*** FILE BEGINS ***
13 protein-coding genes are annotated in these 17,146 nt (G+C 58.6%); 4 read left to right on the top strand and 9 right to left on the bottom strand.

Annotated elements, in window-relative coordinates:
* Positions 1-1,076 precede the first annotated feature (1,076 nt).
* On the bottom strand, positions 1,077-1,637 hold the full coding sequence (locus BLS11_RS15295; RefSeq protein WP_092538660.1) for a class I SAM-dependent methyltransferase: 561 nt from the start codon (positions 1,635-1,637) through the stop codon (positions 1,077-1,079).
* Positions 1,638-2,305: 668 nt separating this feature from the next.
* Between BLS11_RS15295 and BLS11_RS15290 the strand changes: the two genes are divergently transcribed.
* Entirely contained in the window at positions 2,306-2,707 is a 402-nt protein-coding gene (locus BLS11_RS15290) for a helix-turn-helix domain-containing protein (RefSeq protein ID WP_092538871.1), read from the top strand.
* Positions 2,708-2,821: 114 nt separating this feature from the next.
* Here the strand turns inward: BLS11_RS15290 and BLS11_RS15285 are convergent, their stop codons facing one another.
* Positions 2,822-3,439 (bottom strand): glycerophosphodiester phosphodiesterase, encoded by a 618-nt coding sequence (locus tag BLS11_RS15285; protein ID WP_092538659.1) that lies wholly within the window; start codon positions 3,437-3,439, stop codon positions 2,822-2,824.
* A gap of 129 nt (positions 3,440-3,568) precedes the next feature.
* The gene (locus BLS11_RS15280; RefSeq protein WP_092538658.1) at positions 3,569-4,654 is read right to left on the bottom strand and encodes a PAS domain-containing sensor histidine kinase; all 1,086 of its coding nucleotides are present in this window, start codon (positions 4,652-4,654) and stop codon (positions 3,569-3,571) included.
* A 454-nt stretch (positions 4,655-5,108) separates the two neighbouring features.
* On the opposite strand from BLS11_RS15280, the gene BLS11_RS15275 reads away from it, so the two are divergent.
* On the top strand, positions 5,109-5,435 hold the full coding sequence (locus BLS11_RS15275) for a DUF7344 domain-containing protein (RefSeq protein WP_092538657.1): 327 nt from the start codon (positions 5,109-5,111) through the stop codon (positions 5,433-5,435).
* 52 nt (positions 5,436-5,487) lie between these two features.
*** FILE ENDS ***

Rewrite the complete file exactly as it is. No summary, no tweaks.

13 protein-coding genes are annotated in these 17,146 nt (G+C 58.6%); 4 read left to right on the top strand and 9 right to left on the bottom strand.

Annotated elements, in window-relative coordinates:
* Positions 1-1,076 precede the first annotated feature (1,076 nt).
* On the bottom strand, positions 1,077-1,637 hold the full coding sequence (locus BLS11_RS15295; RefSeq protein WP_092538660.1) for a class I SAM-dependent methyltransferase: 561 nt from the start codon (positions 1,635-1,637) through the stop codon (positions 1,077-1,079).
* Positions 1,638-2,305: 668 nt separating this feature from the next.
* Between BLS11_RS15295 and BLS11_RS15290 the strand changes: the two genes are divergently transcribed.
* Entirely contained in the window at positions 2,306-2,707 is a 402-nt protein-coding gene (locus BLS11_RS15290) for a helix-turn-helix domain-containing protein (RefSeq protein ID WP_092538871.1), read from the top strand.
* Positions 2,708-2,821: 114 nt separating this feature from the next.
* Here the strand turns inward: BLS11_RS15290 and BLS11_RS15285 are convergent, their stop codons facing one another.
* Positions 2,822-3,439 (bottom strand): glycerophosphodiester phosphodiesterase, encoded by a 618-nt coding sequence (locus tag BLS11_RS15285; protein ID WP_092538659.1) that lies wholly within the window; start codon positions 3,437-3,439, stop codon positions 2,822-2,824.
* A gap of 129 nt (positions 3,440-3,568) precedes the next feature.
* The gene (locus BLS11_RS15280; RefSeq protein WP_092538658.1) at positions 3,569-4,654 is read right to left on the bottom strand and encodes a PAS domain-containing sensor histidine kinase; all 1,086 of its coding nucleotides are present in this window, start codon (positions 4,652-4,654) and stop codon (positions 3,569-3,571) included.
* A 454-nt stretch (positions 4,655-5,108) separates the two neighbouring features.
* On the opposite strand from BLS11_RS15280, the gene BLS11_RS15275 reads away from it, so the two are divergent.
* On the top strand, positions 5,109-5,435 hold the full coding sequence (locus BLS11_RS15275) for a DUF7344 domain-containing protein (RefSeq protein WP_092538657.1): 327 nt from the start codon (positions 5,109-5,111) through the stop codon (positions 5,433-5,435).
* 52 nt (positions 5,436-5,487) lie between these two features.